Cars in Poland are very cute! Most are small, compact, 2- or 4-doors, manual, relatively small engines, and little-to-no frills. To give you a better sense, the top 3 car models registered in Poland in 2020 were Skoda Octavia, Toyota Corolla, and Toyota Yaris (aka Taargüs Taargüs). Every so often you'll find one of the Communism-era vehicles (typically Polski Fiat 126ps, aka Maluch, meaning baby or little one, which were the first affordable and reliable family cars). I could write a whole book (and at least should consider writing a blog post) on the residual impacts of Communism in Poland, but if you want to read a little more into the popular Communism cars of Poland I recommend checking out crazyguides.com.
To my knowledge, there aren't any Polish car makers, but Poland does contribute significantly to Europe's car manufacturing industry. Fiat, Opel, Volkswagen, Toyota, and many more all have production plants in the country. Even though Toyotas are popular overall, the smaller models are far more common. Our 2.5 liter RAV4 seems like a monster in comparison to our roadside companions and while you can buy a RAV4 here, they only sell the smaller 2.0 liter engine. (It's apparently quite popular to import larger vehicles like ours into Poland and sells hem or a profit here).
It may seem strange to share this post now, over one year since we moved our car to Poland, but I'm noticing this more recently since I now am finally able to drive the car rather than being fully reliant on Cameron. For its first year in Poland, only Cameron could legally drive the car unless we wanted to incur a 30,000 złoty import tax. Honestly, my new driver status is more of a relief for Cameron since he hates driving, but other than heading to a technical vehicle inspection while Cameron was working last week, I haven't made use of my newfound freedom.
Speaking of the technical inspection...it's something we have to do every year and shouldn't be much of a hassle. You bring your car in, pay 90 złoty, and 15 minutes later they are signing off on a piece of paper that says you passed. We didn't expect any issues since we had already gone through the process last year, but of course that was a mistake. Our inspection failed for two reasons: 1) our headlights were still angled in the US manner rather than EU standards, and 2) our license plate was too short...cholera!
Both of these were surprises and which was the most frustrating is a bit of a coin toss. We had paid someone last year to do the full transition to EU standards, and the car passed the inspection last year. I figured it must have just been a simple mistake (maybe the lights had just slipped from the higher angle over the course of the year?) and would be a simple fix. I found an English-speaking mechanic and dropped the car off. I got a call later that day saying that they needed to fully swap our the headlamp hardware and it was going to cost 2,600 złoty! I was expected something like 100-500 złoty...cholera! Well, it had to get done, so we paid. I at least was able to take back the US headlights and hopefully if we move the car back to the US with us it will be a little cheaper.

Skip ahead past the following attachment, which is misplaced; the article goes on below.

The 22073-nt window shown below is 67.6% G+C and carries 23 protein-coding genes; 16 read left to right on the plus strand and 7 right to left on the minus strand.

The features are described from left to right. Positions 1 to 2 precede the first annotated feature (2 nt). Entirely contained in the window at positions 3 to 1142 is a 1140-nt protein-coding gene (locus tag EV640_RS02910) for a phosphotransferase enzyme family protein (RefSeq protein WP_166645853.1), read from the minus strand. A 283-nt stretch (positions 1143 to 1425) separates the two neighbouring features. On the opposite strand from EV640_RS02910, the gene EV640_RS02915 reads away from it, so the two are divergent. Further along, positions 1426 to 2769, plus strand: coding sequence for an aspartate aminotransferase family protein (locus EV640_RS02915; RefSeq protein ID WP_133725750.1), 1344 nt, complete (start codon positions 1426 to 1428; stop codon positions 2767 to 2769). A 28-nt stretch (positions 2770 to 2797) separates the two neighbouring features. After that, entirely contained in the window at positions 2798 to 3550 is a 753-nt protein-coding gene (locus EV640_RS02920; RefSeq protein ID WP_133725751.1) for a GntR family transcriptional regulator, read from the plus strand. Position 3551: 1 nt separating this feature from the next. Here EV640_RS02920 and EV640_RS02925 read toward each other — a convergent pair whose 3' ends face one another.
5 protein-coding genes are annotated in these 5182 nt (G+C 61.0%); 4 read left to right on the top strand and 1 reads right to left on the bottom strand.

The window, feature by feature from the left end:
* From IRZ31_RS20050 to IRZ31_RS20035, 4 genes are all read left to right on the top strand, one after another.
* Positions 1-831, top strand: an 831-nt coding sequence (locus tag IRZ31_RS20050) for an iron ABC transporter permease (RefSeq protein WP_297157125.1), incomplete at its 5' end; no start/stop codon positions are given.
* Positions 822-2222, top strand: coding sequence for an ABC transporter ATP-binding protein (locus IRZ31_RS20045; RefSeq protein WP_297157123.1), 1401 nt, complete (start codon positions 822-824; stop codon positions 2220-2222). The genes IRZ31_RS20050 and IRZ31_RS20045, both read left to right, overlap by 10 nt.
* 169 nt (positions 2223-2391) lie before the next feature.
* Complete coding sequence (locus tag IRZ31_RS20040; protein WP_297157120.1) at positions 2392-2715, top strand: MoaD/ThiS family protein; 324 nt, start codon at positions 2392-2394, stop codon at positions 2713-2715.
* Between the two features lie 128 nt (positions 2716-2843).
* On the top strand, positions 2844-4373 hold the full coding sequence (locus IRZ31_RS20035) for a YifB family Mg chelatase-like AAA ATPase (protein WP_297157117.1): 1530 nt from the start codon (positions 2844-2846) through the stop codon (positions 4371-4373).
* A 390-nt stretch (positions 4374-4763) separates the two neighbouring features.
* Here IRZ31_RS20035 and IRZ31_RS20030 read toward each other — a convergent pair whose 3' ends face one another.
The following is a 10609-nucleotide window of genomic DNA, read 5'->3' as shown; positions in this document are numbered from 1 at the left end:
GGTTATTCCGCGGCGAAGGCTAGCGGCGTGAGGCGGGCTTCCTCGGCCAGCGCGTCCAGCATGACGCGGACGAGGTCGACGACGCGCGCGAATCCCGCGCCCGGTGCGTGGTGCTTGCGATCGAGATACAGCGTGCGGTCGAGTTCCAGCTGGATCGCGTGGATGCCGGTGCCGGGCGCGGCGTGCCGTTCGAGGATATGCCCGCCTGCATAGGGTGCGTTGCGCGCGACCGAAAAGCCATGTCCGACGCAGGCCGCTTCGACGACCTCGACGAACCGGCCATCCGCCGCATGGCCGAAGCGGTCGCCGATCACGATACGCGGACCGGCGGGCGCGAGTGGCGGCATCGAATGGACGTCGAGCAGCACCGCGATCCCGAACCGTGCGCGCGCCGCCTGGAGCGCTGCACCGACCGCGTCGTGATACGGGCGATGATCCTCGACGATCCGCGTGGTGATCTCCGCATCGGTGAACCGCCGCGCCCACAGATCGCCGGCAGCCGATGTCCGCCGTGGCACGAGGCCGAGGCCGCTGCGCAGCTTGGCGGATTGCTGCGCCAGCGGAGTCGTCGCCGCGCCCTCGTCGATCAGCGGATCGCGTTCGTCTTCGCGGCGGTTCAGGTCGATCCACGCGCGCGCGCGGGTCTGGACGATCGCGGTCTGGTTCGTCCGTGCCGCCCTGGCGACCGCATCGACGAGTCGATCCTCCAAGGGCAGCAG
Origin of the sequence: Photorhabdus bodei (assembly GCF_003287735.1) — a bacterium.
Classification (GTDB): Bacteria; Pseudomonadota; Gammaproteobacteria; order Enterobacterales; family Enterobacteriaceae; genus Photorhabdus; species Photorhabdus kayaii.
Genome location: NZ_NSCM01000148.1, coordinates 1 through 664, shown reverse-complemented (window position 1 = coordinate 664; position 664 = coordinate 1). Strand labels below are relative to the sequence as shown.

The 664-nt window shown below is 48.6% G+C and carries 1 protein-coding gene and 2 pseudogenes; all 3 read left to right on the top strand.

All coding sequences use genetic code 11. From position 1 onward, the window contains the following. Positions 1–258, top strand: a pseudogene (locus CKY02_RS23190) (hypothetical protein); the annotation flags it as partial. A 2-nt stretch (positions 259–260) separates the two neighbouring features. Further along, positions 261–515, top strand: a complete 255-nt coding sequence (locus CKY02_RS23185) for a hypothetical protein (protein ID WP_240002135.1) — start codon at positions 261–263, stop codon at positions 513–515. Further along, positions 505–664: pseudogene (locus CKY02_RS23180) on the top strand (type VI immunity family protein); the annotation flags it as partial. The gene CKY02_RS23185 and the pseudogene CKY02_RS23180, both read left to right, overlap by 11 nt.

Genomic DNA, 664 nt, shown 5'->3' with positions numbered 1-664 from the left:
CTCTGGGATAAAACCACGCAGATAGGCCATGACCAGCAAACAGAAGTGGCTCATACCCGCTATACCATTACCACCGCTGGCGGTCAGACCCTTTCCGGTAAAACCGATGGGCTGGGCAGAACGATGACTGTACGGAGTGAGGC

Next was the license plate. The rules apparently changed on 20 December, 2020 (so only about a month before we took the car in for inspection) stating that if a vehicle could fit a full length license plate then it must have a full length license plate. When Cameron turned over our Washington plates last year they gave him a four-digit Polish license plat since they weren't sure if his car would fit the longer six or eight digit plates. The worst part of this rule change is going to the city offices and dealing with the bureaucracy of making the change. Surprisingly, it wasn't too bad. We went early in the day with the old license plates and our failed inspection report in hand. Although we couldn't quite verbally explain our need, our props carried the message and we now have temporary long plates on our car.
If I had known that the car would continue to be such a hassle, I'm not sure if we would have decided to bring it to Europe. Especially with such limited travel possibilities in the last year, we haven't really been able to use it enough to make up the costs and headaches. Many people, especially in the city, don't have cars. Public transportation is regular and reliable and intercity trains and flights are pretty affordable but even anticipating that we felt attached to our vehicle. We initially said we'd sell our car in Poland, especially knowing there's a market for it, but we're now starting to discuss bringing it back with us. What will be more stressful: dealing with a moving company or dealing with selling the car?